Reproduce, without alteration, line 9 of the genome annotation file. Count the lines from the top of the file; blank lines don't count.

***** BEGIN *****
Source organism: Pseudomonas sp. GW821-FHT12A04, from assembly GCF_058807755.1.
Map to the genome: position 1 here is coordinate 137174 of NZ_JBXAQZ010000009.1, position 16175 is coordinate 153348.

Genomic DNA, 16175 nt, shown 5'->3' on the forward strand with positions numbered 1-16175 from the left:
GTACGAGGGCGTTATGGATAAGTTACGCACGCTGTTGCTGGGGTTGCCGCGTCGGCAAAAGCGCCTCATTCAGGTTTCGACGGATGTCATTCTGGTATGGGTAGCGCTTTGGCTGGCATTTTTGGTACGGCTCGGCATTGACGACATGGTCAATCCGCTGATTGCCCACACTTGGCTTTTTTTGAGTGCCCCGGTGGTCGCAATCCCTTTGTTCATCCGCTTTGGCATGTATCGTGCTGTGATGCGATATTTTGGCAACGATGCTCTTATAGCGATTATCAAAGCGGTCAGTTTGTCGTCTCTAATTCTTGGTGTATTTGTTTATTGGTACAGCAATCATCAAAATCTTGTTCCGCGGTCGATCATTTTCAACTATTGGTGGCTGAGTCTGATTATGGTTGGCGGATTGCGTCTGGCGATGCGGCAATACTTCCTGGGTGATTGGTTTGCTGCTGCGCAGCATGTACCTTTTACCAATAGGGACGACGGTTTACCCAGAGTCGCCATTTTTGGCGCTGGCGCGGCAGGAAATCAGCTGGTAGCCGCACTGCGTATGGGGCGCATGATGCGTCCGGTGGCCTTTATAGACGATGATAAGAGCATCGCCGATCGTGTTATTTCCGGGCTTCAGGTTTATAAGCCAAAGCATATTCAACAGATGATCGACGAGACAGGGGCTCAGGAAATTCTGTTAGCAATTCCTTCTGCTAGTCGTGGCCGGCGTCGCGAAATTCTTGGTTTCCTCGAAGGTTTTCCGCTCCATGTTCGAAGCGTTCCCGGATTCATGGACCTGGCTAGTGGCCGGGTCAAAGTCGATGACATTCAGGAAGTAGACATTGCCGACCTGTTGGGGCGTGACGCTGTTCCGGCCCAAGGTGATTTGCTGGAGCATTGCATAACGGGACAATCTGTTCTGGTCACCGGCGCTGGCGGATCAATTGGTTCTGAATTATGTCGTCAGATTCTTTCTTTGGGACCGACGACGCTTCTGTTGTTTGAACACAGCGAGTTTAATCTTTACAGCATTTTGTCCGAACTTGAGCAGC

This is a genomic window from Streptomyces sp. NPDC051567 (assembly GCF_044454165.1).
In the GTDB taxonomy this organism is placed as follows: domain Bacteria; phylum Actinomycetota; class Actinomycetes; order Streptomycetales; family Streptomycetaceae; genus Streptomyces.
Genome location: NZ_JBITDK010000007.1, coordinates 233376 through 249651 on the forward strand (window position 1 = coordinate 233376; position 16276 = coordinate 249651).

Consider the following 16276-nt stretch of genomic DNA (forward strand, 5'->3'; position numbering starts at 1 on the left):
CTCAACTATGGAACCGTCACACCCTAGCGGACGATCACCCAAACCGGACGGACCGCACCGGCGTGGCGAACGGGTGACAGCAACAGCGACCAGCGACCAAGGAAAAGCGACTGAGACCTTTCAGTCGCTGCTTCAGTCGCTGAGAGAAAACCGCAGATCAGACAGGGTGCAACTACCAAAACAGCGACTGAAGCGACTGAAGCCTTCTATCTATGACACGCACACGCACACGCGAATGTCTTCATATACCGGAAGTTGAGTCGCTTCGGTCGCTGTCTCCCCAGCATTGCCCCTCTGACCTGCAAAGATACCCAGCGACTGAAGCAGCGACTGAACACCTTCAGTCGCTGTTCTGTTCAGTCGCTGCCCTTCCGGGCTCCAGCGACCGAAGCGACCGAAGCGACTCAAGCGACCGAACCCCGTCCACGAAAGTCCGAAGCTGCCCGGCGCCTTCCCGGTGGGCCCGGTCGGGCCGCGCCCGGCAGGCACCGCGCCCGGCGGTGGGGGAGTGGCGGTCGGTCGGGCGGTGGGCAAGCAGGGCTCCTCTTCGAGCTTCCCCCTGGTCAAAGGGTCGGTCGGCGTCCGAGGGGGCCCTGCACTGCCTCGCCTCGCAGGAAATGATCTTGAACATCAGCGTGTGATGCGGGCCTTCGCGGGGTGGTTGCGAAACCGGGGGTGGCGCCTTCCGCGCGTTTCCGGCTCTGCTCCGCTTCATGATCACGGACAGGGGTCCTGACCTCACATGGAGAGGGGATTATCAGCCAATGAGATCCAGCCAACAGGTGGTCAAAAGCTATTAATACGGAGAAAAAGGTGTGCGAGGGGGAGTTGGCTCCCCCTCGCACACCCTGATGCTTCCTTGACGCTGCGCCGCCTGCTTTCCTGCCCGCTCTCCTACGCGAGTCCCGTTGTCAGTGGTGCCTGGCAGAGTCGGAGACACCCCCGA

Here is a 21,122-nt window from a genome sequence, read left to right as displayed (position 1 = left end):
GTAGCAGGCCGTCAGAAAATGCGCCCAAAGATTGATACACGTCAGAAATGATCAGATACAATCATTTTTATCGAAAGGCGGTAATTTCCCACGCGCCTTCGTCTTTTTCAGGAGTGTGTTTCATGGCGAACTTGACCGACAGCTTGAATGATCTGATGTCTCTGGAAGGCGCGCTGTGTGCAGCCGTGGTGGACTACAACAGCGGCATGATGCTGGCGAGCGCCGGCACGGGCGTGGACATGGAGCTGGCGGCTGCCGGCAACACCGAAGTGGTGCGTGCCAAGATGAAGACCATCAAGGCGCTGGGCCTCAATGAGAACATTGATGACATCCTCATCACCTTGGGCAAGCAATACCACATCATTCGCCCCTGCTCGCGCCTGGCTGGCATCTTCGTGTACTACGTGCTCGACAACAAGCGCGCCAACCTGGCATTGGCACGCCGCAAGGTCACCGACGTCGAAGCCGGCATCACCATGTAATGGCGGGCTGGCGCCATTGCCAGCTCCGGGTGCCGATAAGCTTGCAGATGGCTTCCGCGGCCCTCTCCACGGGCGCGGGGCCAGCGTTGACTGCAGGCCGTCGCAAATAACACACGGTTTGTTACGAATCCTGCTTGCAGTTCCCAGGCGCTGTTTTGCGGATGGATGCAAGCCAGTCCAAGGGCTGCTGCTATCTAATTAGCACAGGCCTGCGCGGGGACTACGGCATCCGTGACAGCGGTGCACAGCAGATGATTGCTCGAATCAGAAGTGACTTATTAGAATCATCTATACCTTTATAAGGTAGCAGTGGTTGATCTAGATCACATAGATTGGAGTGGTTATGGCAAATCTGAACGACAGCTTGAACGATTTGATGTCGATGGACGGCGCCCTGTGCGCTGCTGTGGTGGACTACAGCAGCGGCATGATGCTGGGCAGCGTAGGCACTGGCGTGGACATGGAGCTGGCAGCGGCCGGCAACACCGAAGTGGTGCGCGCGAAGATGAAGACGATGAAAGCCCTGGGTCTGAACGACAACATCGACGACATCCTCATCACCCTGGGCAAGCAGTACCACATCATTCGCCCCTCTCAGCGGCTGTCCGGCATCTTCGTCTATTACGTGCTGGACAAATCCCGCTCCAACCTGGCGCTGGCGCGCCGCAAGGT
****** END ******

CTCAACTATGGAACCGTCACACCCTAGCGGACGATCACCCAAACCGGACGGACCGCACCGGCGTGGCGAACGGGTGACAGCAACAGCGACCAGCGACCAAGGAAAAGCGACTGAGACCTTTCAGTCGCTGCTTCAGTCGCTGAGAGAAAACCGCAGATCAGACAGGGTGCAACTACCAAAACAGCGACTGAAGCGACTGAAGCCTTCTATCTATGACACGCACACGCACACGCGAATGTCTTCATATACCGGAAGTTGAGTCGCTTCGGTCGCTGTCTCCCCAGCATTGCCCCTCTGACCTGCAAAGATACCCAGCGACTGAAGCAGCGACTGAACACCTTCAGTCGCTGTTCTGTTCAGTCGCTGCCCTTCCGGGCTCCAGCGACCGAAGCGACCGAAGCGACTCAAGCGACCGAACCCCGTCCACGAAAGTCCGAAGCTGCCCGGCGCCTTCCCGGTGGGCCCGGTCGGGCCGCGCCCGGCAGGCACCGCGCCCGGCGGTGGGGGAGTGGCGGTCGGTCGGGCGGTGGGCAAGCAGGGCTCCTCTTCGAGCTTCCCCCTGGTCAAAGGGTCGGTCGGCGTCCGAGGGGGCCCTGCACTGCCTCGCCTCGCAGGAAATGATCTTGAACATCAGCGTGTGATGCGGGCCTTCGCGGGGTGGTTGCGAAACCGGGGGTGGCGCCTTCCGCGCGTTTCCGGCTCTGCTCCGCTTCATGATCACGGACAGGGGTCCTGACCTCACATGGAGAGGGGATTATCAGCCAATGAGATCCAGCCAACAGGTGGTCAAAAGCTATTAATACGGAGAAAAAGGTGTGCGAGGGGGAGTTGGCTCCCCCTCGCACACCCTGATGCTTCCTTGACGCTGCGCCGCCTGCTTTCCTGCCCGCTCTCCTACGCGAGTCCCGTTGTCAGTGGTGCCTGGCAGAGTCGGAGACACCCCCGA